Response Genetics' clinical approaches to improve cancer care to be presented at ASCO 2011

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Response Genetics, Inc. (Nasdaq:RGDX), a company focused on the development and sale of molecular diagnostic tests for cancer, announced today five presentations to be held during the 2011 American Society of Clinical Oncology (ASCO) Annual Meeting in Chicago, IL from June 3 to June 7, 2011. Study results are based in part on the company's proprietary technology and approach.

“The results to be presented at ASCO 2011 are the product of Response Genetics' commitment to finding new ways to help patients and to personalize cancer care”

Data will highlight clinical results in non-small cell lung cancer (NSCLC) and esophageal cancer and approaches to improve cancer care.

"The results to be presented at ASCO 2011 are the product of Response Genetics' commitment to finding new ways to help patients and to personalize cancer care," said Kathleen Danenberg, CEO of Response Genetics. "Through scientific and clinical collaborations we are applying our powerful technology to identify lung cancer patients likely to benefit from new and existing therapies and to investigate the use of predictive and prognostic markers in the treatment of esophageal cancers."

All studies presented used technology developed by Response Genetics to isolate RNA from formalin-fixed, paraffin-embedded (FFPE) archived tissue for quantitative RT-PCR analysis of gene expression. Following is a summary of presentations:

Poster Discussion Sections

Saturday June 4, 5:00 p.m. to 6:00 p.m. CT., S 100bc

Abstract No. 10520: Large-scale screening of ALK fusion oncogene transcripts in archival NSCLC tumor specimens using multiplexed RT-PCR assays.

A panel of single and multiplexed RT-PCR assays capable of detecting all nine known EML4-ALK fusion gene transcripts and ALK RNA level variants was used to identify ALK-positive patients and to investigate the impact of crizotinib on tumor sensitivity to chemotherapy. Of the 1,889 NSCLC specimens tested, 75 (4.0 percent) were EML4-ALK positive - all were adenocarcinomas and none harbored EGFR or K-Ras mutations. This unique approach allows the rapid, large-scale screening of NSCLC tissues for ALK fusion gene transcripts.

Monday June 6, 5:00 p.m. to 6:00 p.m. CT, Hall D2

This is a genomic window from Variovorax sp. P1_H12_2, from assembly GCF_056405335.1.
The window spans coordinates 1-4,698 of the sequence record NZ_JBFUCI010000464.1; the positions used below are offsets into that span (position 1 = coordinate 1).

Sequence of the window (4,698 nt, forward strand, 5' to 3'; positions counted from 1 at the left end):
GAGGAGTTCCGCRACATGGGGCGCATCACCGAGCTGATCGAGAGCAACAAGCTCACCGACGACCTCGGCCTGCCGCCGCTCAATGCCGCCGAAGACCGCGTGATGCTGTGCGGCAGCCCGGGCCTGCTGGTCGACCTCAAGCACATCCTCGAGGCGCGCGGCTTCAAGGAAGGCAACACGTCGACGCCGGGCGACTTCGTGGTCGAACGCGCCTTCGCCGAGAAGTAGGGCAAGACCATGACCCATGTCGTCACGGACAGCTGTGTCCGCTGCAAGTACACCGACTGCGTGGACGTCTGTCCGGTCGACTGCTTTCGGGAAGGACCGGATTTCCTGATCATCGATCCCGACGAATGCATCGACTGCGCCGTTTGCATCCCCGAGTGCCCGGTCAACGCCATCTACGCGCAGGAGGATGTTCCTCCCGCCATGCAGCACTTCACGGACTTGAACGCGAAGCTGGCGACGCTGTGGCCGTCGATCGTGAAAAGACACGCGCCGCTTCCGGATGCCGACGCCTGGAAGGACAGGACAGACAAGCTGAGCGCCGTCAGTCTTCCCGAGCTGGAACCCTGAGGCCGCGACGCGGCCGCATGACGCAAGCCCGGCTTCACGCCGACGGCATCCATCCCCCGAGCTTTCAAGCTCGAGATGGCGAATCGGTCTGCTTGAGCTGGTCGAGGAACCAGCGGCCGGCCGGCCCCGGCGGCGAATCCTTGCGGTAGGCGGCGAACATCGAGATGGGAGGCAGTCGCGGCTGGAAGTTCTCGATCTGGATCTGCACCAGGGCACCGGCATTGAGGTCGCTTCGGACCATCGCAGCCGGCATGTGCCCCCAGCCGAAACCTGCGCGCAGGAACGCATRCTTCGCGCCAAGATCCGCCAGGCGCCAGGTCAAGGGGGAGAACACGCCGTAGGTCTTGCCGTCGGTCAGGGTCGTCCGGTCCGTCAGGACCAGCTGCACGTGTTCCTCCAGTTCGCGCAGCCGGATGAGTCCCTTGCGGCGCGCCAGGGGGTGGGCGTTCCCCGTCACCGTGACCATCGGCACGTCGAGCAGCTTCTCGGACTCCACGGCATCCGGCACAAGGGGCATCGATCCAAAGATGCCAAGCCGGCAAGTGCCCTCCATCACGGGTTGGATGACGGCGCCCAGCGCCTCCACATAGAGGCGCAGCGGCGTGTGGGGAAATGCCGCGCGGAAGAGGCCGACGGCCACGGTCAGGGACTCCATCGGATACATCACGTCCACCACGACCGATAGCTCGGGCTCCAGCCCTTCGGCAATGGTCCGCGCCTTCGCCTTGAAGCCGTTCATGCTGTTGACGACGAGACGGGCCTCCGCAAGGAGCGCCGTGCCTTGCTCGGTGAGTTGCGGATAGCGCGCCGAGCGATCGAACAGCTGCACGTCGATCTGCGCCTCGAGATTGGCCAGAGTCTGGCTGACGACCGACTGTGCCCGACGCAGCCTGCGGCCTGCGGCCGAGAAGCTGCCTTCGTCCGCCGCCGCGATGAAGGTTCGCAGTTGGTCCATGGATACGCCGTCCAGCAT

Abstract No. 7530: Use of negative TTF-1 status to predict for negative EGFR mutations status with a high negative predictive value in patients with adenocarcinomas of the lung.

Archival specimens from patients with NSCLC were tested for EGFR mutations by allele-specific PCR; TTF-1 status was determined by examining patients' pathology reports. Of the 693 specimens tested, TTF-1 status was known in 301, and of those, 224 (74 percent) harbored EGFR mutations - only two of the EGFR mutation-positive specimens were TTF-1 negative and 28 of the 77 EGFR wild type specimens were TTF-1 negative. As TTF-1-negative lung adenocarcinomas have a 99 percent probability of also being negative for EGFR mutations, results suggest the benefit of initiating chemotherapy treatment in the 30 percent of patients who test positive for TTF-1 as their EGFR mutation status is verified.

Monday June 6, 5:00 p.m. to 6:00 p.m. CT, Hall D1

Abstract No. 4023: Association of ERCC1 gene expression with outcome in stage II-III esophageal adenocarcinoma patients treated with preoperative platinum-based chemoradiation in a phase II cooperative group study (SWOG S0356).

Expression of genes associated with drug metabolism (DPD, GSTPi, TS and TP) and DNA repair (ERCC1 and XPD) were tested to determine their association with clinical outcome in esophageal cancer. Thirteen polymorphisms in drug metabolism (GSTP, MTHFR and TS) and DNA repair (ERCC1, RAD51, XPD, XRCC1 and XRCC3) genes were also investigated to determine if specific patterns were predictive. In a univariate analysis of data derived from 92 patients, only ERCC1 gene expression levels were associated significantly with progression-free survival and overall survival, with high ERCC1 levels were predictive of lower two-year progression-free survival (17 versus 67 percent,>

General Poster Sections

Saturday June 4, 2:00 p.m. to 6:00 p.m. CT, Hall A

Abstract No. 7056: BRCA1 mRNA expression patterns in a large lung cancer cohort.

In lung cancer, low expression of the DNA repair gene ERCC1 is associated with platinum responsiveness. Expression of a second important DNA repair gene, BRCA1, was quantified in NSCLC tumor samples to determine potential regulatory relationships between the genes and to tumor histology and patient demographics. Of the 425 tumor specimens tested, no association was observed between either gene and patient age or gender. A significant association with histology, however, was identified - media BRCA1 gene expression was higher in squamous cell versus adenocarcinoma (2.39 versus 0.57; P<0.0001). A small but statistically significant positive correlation was also seen between BRCA1 and ERCC1 expression (P<0.001).

Monday June 6, 8:00 a.m. to noon CT., Hall A

Abstract No. 4023: Integrated research platform (iGXT) for enhancing drug development and personalizing cancer therapy: Pilot study results.

A unique approach was taken to test the feasibility of integrating data derived from multiple research models to optimize drug development and treatment strategies. Preclinical data from two mouse models - one possessing tumors with defined EGFR-related characteristics and a second hosting NSCLC patient-derived xenografts - were tested for molecular targets of interest. Information from these and other sources were used to validate the approach and to extrapolate back to individual patient information. Findings from this study may help advance understanding of intra-patient tumor differences to improve personalized cancer therapy.


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